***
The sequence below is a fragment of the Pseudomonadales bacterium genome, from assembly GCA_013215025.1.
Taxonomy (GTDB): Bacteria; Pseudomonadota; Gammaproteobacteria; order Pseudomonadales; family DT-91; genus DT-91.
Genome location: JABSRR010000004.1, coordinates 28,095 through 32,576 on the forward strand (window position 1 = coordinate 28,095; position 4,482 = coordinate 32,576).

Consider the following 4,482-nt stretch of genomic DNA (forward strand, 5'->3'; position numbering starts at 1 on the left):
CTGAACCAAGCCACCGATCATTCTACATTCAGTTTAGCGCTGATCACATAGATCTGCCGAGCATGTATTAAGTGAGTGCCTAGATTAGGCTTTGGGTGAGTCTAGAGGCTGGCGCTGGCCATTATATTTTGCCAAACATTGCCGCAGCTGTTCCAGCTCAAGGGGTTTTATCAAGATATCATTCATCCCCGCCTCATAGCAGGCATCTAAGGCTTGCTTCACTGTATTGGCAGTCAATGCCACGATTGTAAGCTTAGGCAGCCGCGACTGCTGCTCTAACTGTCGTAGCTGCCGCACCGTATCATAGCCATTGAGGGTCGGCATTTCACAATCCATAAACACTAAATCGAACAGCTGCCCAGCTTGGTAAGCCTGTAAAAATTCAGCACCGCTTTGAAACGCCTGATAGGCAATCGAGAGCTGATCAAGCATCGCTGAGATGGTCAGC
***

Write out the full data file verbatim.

The sequence below is a fragment of the Pseudomonadales bacterium genome, from assembly GCA_013215025.1.
Taxonomy (GTDB): Bacteria; Pseudomonadota; Gammaproteobacteria; order Pseudomonadales; family DT-91; genus DT-91.
Genome location: JABSRR010000004.1, coordinates 28,095 through 32,576 on the forward strand (window position 1 = coordinate 28,095; position 4,482 = coordinate 32,576).

Consider the following 4,482-nt stretch of genomic DNA (forward strand, 5'->3'; position numbering starts at 1 on the left):
CTGAACCAAGCCACCGATCATTCTACATTCAGTTTAGCGCTGATCACATAGATCTGCCGAGCATGTATTAAGTGAGTGCCTAGATTAGGCTTTGGGTGAGTCTAGAGGCTGGCGCTGGCCATTATATTTTGCCAAACATTGCCGCAGCTGTTCCAGCTCAAGGGGTTTTATCAAGATATCATTCATCCCCGCCTCATAGCAGGCATCTAAGGCTTGCTTCACTGTATTGGCAGTCAATGCCACGATTGTAAGCTTAGGCAGCCGCGACTGCTGCTCTAACTGTCGTAGCTGCCGCACCGTATCATAGCCATTGAGGGTCGGCATTTCACAATCCATAAACACTAAATCGAACAGCTGCCCAGCTTGGTAAGCCTGTAAAAATTCAGCACCGCTTTGAAACGCCTGATAGGCAATCGAGAGCTGATCAAGCATCGCTGAGATGGTCAGC